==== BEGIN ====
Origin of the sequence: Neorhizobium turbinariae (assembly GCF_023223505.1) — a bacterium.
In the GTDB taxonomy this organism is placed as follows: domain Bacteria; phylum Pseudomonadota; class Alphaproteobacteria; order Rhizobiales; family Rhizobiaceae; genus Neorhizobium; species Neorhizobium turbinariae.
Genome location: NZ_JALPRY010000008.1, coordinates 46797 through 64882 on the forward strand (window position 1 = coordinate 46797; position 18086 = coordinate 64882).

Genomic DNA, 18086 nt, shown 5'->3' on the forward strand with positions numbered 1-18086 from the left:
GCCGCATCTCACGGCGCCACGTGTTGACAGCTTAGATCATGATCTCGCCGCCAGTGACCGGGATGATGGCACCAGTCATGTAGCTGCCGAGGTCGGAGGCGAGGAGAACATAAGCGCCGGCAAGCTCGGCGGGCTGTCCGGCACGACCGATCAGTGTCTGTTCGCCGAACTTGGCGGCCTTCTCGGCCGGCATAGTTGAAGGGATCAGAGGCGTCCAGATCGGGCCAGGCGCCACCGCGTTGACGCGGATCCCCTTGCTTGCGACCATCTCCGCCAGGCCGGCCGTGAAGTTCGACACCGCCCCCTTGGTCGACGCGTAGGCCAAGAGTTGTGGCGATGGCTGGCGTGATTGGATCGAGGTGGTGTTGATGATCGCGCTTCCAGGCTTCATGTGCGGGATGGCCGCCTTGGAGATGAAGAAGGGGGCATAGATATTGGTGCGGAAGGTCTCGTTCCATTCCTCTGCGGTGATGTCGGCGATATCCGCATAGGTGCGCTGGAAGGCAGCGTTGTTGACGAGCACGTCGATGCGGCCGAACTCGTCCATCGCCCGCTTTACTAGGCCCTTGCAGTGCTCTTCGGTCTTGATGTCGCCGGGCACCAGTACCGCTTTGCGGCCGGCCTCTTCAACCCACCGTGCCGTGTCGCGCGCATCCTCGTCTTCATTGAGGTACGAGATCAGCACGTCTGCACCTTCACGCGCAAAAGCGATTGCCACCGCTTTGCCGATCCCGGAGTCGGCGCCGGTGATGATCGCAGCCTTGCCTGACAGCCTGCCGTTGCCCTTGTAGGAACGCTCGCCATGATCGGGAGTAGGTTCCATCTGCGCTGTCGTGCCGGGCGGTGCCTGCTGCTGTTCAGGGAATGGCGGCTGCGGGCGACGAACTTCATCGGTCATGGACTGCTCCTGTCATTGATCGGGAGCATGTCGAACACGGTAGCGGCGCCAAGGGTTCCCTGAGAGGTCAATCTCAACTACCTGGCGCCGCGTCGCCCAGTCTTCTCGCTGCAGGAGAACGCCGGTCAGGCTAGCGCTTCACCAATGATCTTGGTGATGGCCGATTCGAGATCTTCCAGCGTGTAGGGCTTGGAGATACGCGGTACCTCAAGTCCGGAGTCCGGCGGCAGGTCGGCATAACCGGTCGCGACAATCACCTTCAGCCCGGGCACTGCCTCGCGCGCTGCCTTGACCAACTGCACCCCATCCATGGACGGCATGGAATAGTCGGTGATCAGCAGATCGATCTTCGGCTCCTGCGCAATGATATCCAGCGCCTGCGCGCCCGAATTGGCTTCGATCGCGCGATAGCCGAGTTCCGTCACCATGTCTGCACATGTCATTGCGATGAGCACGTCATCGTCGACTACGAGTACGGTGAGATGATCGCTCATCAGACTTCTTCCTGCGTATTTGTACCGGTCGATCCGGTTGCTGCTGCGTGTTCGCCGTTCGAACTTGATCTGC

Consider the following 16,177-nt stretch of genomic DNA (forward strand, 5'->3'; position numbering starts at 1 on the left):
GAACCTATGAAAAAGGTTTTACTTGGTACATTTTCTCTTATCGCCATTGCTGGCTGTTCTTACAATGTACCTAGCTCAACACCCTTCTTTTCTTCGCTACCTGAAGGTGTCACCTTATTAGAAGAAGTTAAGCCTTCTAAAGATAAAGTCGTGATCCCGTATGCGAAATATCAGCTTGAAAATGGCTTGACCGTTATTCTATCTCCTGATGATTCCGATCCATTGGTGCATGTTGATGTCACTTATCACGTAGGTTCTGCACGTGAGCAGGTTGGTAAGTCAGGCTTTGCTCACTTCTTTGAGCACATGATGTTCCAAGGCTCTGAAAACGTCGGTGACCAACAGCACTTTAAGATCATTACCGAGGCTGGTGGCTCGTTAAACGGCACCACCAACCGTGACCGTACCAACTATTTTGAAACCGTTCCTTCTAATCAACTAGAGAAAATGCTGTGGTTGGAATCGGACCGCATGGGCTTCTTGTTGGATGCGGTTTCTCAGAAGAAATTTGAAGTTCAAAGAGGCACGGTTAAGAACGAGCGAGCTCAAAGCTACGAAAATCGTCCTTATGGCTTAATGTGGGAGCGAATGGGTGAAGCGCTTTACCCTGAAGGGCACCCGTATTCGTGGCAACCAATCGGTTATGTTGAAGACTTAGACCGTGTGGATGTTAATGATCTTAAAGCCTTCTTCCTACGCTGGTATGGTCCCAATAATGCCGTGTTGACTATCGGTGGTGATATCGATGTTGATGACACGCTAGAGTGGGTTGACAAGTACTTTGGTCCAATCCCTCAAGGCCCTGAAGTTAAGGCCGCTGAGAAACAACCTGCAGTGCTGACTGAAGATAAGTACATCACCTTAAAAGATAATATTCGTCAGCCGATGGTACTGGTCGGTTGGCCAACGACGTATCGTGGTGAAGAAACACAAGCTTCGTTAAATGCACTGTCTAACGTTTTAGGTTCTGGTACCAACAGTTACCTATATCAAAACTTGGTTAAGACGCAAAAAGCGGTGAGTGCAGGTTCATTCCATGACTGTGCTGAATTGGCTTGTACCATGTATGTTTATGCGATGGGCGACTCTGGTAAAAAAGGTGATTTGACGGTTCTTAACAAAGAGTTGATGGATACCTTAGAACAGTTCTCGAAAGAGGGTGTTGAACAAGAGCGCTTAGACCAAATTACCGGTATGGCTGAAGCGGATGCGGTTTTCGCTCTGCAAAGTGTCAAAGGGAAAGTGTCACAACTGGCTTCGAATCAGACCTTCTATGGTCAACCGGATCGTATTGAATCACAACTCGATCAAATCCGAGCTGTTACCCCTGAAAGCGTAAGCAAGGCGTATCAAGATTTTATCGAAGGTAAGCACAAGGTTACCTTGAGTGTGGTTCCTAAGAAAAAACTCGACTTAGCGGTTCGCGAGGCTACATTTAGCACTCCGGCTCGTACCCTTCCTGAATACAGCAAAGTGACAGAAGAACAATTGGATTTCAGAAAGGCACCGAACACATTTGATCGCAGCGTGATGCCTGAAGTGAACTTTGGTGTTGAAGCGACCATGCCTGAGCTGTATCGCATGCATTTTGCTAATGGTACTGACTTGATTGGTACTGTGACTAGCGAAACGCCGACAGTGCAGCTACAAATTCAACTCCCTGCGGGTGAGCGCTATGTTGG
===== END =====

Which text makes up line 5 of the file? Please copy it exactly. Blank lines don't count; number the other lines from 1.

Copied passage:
GCCGCATCTCACGGCGCCACGTGTTGACAGCTTAGATCATGATCTCGCCGCCAGTGACCGGGATGATGGCACCAGTCATGTAGCTGCCGAGGTCGGAGGCGAGGAGAACATAAGCGCCGGCAAGCTCGGCGGGCTGTCCGGCACGACCGATCAGTGTCTGTTCGCCGAACTTGGCGGCCTTCTCGGCCGGCATAGTTGAAGGGATCAGAGGCGTCCAGATCGGGCCAGGCGCCACCGCGTTGACGCGGATCCCCTTGCTTGCGACCATCTCCGCCAGGCCGGCCGTGAAGTTCGACACCGCCCCCTTGGTCGACGCGTAGGCCAAGAGTTGTGGCGATGGCTGGCGTGATTGGATCGAGGTGGTGTTGATGATCGCGCTTCCAGGCTTCATGTGCGGGATGGCCGCCTTGGAGATGAAGAAGGGGGCATAGATATTGGTGCGGAAGGTCTCGTTCCATTCCTCTGCGGTGATGTCGGCGATATCCGCATAGGTGCGCTGGAAGGCAGCGTTGTTGACGAGCACGTCGATGCGGCCGAACTCGTCCATCGCCCGCTTTACTAGGCCCTTGCAGTGCTCTTCGGTCTTGATGTCGCCGGGCACCAGTACCGCTTTGCGGCCGGCCTCTTCAACCCACCGTGCCGTGTCGCGCGCATCCTCGTCTTCATTGAGGTACGAGATCAGCACGTCTGCACCTTCACGCGCAAAAGCGATTGCCACCGCTTTGCCGATCCCGGAGTCGGCGCCGGTGATGATCGCAGCCTTGCCTGACAGCCTGCCGTTGCCCTTGTAGGAACGCTCGCCATGATCGGGAGTAGGTTCCATCTGCGCTGTCGTGCCGGGCGGTGCCTGCTGCTGTTCAGGGAATGGCGGCTGCGGGCGACGAACTTCATCGGTCATGGACTGCTCCTGTCATTGATCGGGAGCATGTCGAACACGGTAGCGGCGCCAAGGGTTCCCTGAGAGGTCAATCTCAACTACCTGGCGCCGCGTCGCCCAGTCTTCTCGCTGCAGGAGAACGCCGGTCAGGCTAGCGCTTCACCAATGATCTTGGTGATGGCCGATTCGAGATCTTCCAGCGTGTAGGGCTTGGAGATACGCGGTACCTCAAGTCCGGAGTCCGGCGGCAGGTCGGCATAACCGGTCGCGACAATCACCTTCAGCCCGGGCACTGCCTCGCGCGCTGCCTTGACCAACTGCACCCCATCCATGGACGGCATGGAATAGTCGGTGATCAGCAGATCGATCTTCGGCTCCTGCGCAATGATATCCAGCGCCTGCGCGCCCGAATTGGCTTCGATCGCGCGATAGCCGAGTTCCGTCACCATGTCTGCACATGTCATTGCGATGAGCACGTCATCGTCGACTACGAGTACGGTGAGATGATCGCTCATCAGACTTCTTCCTGCGTATTTGTACCGGTCGATCCGGTTGCTGCTGCGTGTTCGCCGTTCGAACTTGATCTGC